The decision to drive immediate and long-term improvements follows an "inadequate" rating from Ofsted this week, after inspectors found "serious shortcomings" in senior leadership.
Social workers are not supported to practice safely in the face of a "significant" increase in referrals, according to a report of the July inspection.
"Many vulnerable children who have experienced long-term neglect, and those at risk of exploitation and who go missing from home or care, live in situations of actual harm or are at risk of harm for too long," it states.
Inspectors refer to "highly committed and skilled social workers and frontline managers" who are working "extremely hard under very difficult circumstances" - giving up their evenings and weekends to see vulnerable children and complete reports.
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The report states: "This is not sustainable.
"Action by leaders has not been successful in creating an environment in which good social work practice can flourish.
"Senior leaders do not have an accurate view of the impact of high workloads on their staff."
The report refers to an overall social worker vacancy rate of 25 per cent - which is 35 per cent in some frontline teams.
Latest DfE workforce statistics show that the average vacancy rate in the South East as of 30 September last year was 14 per cent, and the national average was 15 per cent.
The council has made efforts to address the high rate, including a "relentless" national recruitment campaign that has brought vacancies down from 39 per cent, the report states.
It describes a range of training being available to staff, including a compulsory three-day session on "the foundations of practice" introduced in June 2018.
There are also monthly themed workshops which have included learning from audits, external reviews and complaints.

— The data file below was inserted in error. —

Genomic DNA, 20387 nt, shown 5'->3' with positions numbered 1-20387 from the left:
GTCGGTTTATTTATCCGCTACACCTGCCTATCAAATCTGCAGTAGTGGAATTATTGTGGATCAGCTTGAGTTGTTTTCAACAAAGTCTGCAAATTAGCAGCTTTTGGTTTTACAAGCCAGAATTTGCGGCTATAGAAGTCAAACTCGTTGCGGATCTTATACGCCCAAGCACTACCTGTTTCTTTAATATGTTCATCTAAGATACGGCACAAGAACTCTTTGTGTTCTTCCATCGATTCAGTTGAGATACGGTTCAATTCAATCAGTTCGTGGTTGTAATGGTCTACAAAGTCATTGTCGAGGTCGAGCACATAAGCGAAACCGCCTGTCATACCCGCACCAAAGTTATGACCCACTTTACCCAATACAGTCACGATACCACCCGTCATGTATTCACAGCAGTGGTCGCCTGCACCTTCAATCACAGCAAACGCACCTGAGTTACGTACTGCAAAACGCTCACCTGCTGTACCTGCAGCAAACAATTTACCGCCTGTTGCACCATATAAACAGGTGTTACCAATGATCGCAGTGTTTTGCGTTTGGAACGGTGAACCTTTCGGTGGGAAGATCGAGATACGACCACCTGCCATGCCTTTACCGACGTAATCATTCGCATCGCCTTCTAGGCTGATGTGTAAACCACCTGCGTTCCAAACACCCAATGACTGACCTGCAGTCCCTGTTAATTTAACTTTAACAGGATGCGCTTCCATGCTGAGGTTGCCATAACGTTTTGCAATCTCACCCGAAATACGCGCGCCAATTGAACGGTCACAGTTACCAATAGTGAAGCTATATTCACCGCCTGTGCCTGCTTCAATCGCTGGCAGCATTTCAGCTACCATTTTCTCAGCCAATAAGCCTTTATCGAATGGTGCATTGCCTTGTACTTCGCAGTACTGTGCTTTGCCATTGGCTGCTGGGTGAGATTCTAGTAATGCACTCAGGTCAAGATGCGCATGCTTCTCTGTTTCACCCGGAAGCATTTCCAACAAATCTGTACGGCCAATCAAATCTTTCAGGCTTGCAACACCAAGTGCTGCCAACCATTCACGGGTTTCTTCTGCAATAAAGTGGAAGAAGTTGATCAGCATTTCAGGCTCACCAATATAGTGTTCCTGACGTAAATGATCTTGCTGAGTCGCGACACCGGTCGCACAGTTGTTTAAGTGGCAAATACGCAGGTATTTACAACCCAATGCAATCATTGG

However, the report adds that Medway could have a better grasp of its impact, stating that it "does not rigorously evaluate the impact of training to inform its effectiveness or enable it to focus attention on areas of the greatest priority".
The move to draft in external support from commissioner Eleanor Brazil follows a deterioration in almost all areas since a previous inspection in 2015, when it was judged "requires improvement".
It also follows signs of improvement found in a February 2019 visit - focused on the council's response to contacts and referrals.
In addition, senior leaders and politicians have failed to evaluate and understand children's lived experiences across the wider service.
"These are serious shortcomings, as senior leaders did not know about the extent of the failures to help and protect children until this inspection," the report states.
Medway's director of children's services Ian Sutherland said the council fully accepts the findings, adding that the department has already started to make necessary changes.
"I recognise that immediate improvements must be made, including sustainably reducing high caseloads," said Sutherland.
"We have strengthened our improvement team to help support the delivery of rapid change.
"We have made a number of other changes already, including improving the process for reviewing each case to track progress and ensure it is being dealt with in a timely way."
Josie Iles, who took over the post of lead member for children's services in May, added: "We have already started to refresh the improvement action plan which sets out how we can best address the concerns and make improvements.
"We are also establishing an improvement board, which will have an external chair and a clearer multi-agency improvement approach."
Alan Jarrett, leader of Medway Council, highlighted how £2.6m was allocated to children's services in February this year, "in recognition of demographic pressures facing the service and to increase the number of our social workers to alleviate pressures on caseloads".
The overall children's social care budget is about £36m this year, up by £4.5m since 2017/18, added Jarrett.
Earlier this year, Brazil was drafted in to a similar role at Stoke-on-Trent Council after inspectors found that vulnerable children there were not being protected.